Going back to that last example, your monthly bill on a 15-year term would be $237, but on a five-year term it would be $566. That could be a problem if the higher payment isn’t affordable within your current budget.
If you make enough money to swing this bill, however, selecting a short term could be a wise move. You’ll be out of debt faster and pay less interest.
But if you can’t afford it, you won’t have as many options to restructure your debt as you would through the federal government. So even if a shorter term is tempting, make sure you can really make the monthly payments — now and for the foreseeable future — before committing to a five- or seven-year payoff.
Now let’s consider the pros and cons of going with a longer repayment term of 10, 15 or 20 years.
With a relatively long term, you won’t have to pay as much toward your student loans each month. Lowering your monthly payment could be a big help if you’re struggling to keep up with bills or are worried about going into default.
And as mentioned above, you can always make extra payments to speed up repayment without penalty if you start making more money or get a windfall of cash. Then again, you might not be as motivated to pay more than you need to each month, even if you have the extra income.
A long term could also come with a slightly higher interest rate — but even if it doesn’t, the longer timeframe alone would cost you more in interest over the years.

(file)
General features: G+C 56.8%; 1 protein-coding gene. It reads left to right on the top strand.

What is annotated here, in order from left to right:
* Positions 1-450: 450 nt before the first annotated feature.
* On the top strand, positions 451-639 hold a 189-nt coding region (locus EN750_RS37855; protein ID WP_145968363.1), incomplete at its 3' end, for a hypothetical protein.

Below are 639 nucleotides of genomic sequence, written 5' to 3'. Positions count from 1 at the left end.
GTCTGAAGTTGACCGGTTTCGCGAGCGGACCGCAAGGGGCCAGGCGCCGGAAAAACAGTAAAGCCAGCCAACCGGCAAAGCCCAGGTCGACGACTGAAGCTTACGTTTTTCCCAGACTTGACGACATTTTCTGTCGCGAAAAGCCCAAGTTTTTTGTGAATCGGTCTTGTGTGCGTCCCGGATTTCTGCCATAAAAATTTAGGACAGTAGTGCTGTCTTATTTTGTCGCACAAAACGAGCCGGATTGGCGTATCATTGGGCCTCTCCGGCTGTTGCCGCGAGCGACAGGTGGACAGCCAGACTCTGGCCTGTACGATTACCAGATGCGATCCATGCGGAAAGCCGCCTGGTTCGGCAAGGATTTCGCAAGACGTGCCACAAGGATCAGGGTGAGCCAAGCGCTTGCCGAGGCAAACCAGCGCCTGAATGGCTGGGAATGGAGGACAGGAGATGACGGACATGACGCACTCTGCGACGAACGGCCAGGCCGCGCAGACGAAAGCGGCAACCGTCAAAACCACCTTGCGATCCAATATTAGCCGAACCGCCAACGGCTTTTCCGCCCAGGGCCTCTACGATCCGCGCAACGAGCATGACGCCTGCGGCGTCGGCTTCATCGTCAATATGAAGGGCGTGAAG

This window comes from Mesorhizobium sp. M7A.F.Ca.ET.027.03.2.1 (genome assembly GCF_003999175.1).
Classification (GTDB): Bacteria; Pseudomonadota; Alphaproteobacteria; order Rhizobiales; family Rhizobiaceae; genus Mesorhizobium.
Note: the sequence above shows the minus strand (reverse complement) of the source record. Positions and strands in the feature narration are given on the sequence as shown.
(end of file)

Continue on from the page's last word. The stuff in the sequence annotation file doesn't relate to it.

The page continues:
Even with the extra costs, though, a long term could be the right option if you’re feeling financially stressed. Choosing a 10-, 15-, or 20-year payoff could provide you with breathing room as you establish yourself, work to increase your income and manage your cash flow wisely.
What’s more, freeing up more of your monthly income could mean you’re able to use that money toward other goals, whether that’s building up an emergency fund or investing. If you have low-interest student loans, you might not care about paying them off as quickly as possible and instead choose to prioritize other financial goals.
If you’ve decided you’re ready to refinance and want to look at changing your loan term while you’re at it, these lenders are a good place to start. They all provide various loan terms with both fixed and variable interest rates, refinance both federal and private loans and accept undergraduate and graduate student debt.
Final thoughts: Choose your student loan terms carefully
Choosing a student loan loan term requires you to understand how different repayment periods impact your financial situation.
Longer loan terms mean lower monthly payments, which could benefit you today if your budget is already tight. But you’ll pay more out of pocket over the life of the loan, since you’re stretching out how long you make payments and pay interest.
A shorter student loan term means saving money in the long run, since you’ll pay less in interest and may even get to refinance to a lower-interest rate loan. But the tight time frame could put a heavy burden on your cash flow right now, so make sure you can handle the higher monthly payments.
The right term will depend on your unique circumstances — there is no one-size-fits-all solution. So take a close look at your finances, and remember to consider both short- and long-term goals as you determine which loan term is right for you.